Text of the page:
I enjoy other peoples work, but I very rarely think to myself, “oh, I wish I’d made that!”. What’s the point? I’ve developed a few scripts that never happened. 


One was a Kung Fu western, and the other was a fictionalised account of Richard Pearse’s attempts to fly. Life is short and one must be careful not to waste it chasing pipe dreams that are too ambitious to escape the laws of gravity. 


That’s why I make documentaries. It’s much easier to sneak past the forces of film prevention. Once I get the bit between my teeth, then nothing and nobody can stop me. Not even Covid.

Wednesday, 27 July 2022

NZIFF Q&A with Michael McDonnell, the NZIFF head of programming

NZIFF Q&A with Michael McDonnell, the NZIFF head of programming


Ahead of the start of the Auckland leg of the 2022 Whanau Marama New Zealand International Film Festival, we caught up with Michael McDonnell, the NZIFF's head of programming to discuss being back in the City of Sails, the programme highlights and the film he wants to see most of all.

Welcome back to 2022 - it feels like it's been a long journey to get here.

It’s definitely been a crazy few years but with last year’s postponed festival we basically moved straight into prepping this year’s festival as soon as last year’s festival stopped screening.

You're opening with something of a political bang - want to tell us more about Muru?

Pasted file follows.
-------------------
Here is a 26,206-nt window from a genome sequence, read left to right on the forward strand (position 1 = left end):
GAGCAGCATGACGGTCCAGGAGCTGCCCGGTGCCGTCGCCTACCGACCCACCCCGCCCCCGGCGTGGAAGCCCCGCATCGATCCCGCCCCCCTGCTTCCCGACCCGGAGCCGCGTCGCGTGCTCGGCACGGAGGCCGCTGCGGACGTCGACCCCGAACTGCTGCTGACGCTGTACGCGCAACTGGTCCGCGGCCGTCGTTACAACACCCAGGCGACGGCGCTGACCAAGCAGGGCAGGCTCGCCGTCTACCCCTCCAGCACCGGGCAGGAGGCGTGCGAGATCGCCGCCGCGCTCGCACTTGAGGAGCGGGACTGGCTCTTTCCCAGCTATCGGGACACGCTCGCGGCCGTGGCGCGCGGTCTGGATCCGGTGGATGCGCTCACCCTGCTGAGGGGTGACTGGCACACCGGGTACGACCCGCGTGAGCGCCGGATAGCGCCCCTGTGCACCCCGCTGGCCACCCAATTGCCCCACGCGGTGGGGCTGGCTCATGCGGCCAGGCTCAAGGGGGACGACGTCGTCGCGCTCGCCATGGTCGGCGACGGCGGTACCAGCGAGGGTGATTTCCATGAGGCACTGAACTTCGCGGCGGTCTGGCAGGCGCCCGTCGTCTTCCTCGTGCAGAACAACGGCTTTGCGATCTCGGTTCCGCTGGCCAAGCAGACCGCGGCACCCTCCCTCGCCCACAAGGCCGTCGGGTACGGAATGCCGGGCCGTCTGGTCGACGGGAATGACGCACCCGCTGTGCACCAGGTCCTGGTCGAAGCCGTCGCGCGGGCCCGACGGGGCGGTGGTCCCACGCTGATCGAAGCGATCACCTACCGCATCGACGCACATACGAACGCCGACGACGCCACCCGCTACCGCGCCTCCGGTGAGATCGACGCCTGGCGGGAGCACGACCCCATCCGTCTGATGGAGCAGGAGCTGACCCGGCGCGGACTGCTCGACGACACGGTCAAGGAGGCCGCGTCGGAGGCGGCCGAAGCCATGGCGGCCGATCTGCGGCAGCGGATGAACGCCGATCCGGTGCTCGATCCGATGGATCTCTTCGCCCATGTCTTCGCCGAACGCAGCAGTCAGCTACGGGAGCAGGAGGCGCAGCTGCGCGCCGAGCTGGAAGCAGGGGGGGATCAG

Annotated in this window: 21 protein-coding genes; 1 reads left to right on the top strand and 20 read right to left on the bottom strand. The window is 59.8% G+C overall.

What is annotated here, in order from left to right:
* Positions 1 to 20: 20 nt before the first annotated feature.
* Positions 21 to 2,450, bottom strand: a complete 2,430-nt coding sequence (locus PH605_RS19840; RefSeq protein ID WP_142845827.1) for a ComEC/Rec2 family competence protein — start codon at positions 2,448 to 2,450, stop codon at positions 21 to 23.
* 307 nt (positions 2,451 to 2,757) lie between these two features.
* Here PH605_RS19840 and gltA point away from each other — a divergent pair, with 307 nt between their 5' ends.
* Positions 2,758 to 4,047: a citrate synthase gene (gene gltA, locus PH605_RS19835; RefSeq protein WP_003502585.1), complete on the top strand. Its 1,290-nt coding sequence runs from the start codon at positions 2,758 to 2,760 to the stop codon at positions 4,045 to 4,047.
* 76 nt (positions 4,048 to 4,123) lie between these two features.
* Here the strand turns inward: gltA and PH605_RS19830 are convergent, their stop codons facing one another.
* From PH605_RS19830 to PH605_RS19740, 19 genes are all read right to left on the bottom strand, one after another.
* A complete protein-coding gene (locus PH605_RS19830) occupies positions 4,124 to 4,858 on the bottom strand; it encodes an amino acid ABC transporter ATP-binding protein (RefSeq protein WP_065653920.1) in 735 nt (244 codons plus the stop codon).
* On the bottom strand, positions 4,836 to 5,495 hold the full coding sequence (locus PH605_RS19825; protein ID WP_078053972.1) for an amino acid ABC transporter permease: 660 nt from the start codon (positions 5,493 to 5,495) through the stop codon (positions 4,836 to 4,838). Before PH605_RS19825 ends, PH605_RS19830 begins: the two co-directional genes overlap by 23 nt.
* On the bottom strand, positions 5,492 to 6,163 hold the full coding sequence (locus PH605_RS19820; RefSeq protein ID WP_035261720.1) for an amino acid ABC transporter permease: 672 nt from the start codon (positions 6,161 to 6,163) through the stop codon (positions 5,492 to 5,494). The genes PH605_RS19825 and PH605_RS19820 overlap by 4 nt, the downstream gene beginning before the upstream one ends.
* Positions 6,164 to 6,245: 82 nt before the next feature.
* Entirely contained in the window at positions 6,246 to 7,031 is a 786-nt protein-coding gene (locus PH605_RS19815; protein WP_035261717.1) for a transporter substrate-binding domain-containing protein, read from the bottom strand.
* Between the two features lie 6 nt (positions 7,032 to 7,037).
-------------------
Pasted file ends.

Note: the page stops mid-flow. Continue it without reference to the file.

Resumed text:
We were delighted to score the world premiere of Muru as our opening night film this year. Tearepa Kahi’s delivers both insightful political commentary and edge-of-your-seat action by reimagining the Tuhoe raids in 2007. We can’t wait to share the film with audiences and it's sure to set the festival off.
Muru

Obviously, it's great to be back in Auckland, but you're offering a few less films this year - but there's no drop in quality it seems?

Even though we couldn’t bring the usual scope to the festival this year our aim was to condense all the variety and excitement of the usual festival into the shorter dates we have for this year. 

We’re ecstatic with how the programme has shaped up especially opening with Muru and closing with the hottest title from Cannes and the Palme d’Or winner Triangle of Sadness which will be a wild way to close the festival for this year.

What’s the New Zealand contingent of film been like for 2022?
Gloriavale


We expected that with Covid it could’ve been a struggle to deliver our usual Aotearoa programme, but as it turns out we’ve secured an amazing selection that’s as strong as ever. 

As well as the world premiere of Muru, we’re also screening the premieres of Welby Ings’ coming-of-age drama Punch and Kāinga, the follow up to Waru and Vai, chronicling eight stories from female Asian-New Zealand filmmakers. We Are Still Here is another film from a multi-filmmaker team bringing together indigenous filmmakers from New Zealand and Australia.

On the documentary side we have the premieres of Gloriavale which takes us inside the lives of those who have escaped the West Coast cult and When the Cows Come Home which gives us a different look at life on the dairy farm. A Boy Called Piano is an adaptation of the stage work of the same name bringing the story of Fa’amoana John Luafutu to the screen and Portraits of Us introduces us to Kiwi artist Geoff Dixon and his unique works of ecological armageddon.